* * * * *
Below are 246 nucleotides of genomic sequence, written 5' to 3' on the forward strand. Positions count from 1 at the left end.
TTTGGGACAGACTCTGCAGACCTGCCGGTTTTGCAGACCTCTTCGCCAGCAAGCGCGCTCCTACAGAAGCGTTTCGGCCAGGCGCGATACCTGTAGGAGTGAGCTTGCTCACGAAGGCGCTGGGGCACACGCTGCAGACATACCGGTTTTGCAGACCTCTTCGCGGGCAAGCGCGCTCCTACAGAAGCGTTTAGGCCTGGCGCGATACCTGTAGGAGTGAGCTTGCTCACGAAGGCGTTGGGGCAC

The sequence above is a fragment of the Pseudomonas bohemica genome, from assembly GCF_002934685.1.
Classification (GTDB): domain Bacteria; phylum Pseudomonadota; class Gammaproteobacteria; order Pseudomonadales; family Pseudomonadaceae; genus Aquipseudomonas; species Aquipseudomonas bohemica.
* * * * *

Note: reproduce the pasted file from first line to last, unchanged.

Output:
Below are 246 nucleotides of genomic sequence, written 5' to 3' on the forward strand. Positions count from 1 at the left end.
TTTGGGACAGACTCTGCAGACCTGCCGGTTTTGCAGACCTCTTCGCCAGCAAGCGCGCTCCTACAGAAGCGTTTCGGCCAGGCGCGATACCTGTAGGAGTGAGCTTGCTCACGAAGGCGCTGGGGCACACGCTGCAGACATACCGGTTTTGCAGACCTCTTCGCGGGCAAGCGCGCTCCTACAGAAGCGTTTAGGCCTGGCGCGATACCTGTAGGAGTGAGCTTGCTCACGAAGGCGTTGGGGCAC

The sequence above is a fragment of the Pseudomonas bohemica genome, from assembly GCF_002934685.1.
Classification (GTDB): domain Bacteria; phylum Pseudomonadota; class Gammaproteobacteria; order Pseudomonadales; family Pseudomonadaceae; genus Aquipseudomonas; species Aquipseudomonas bohemica.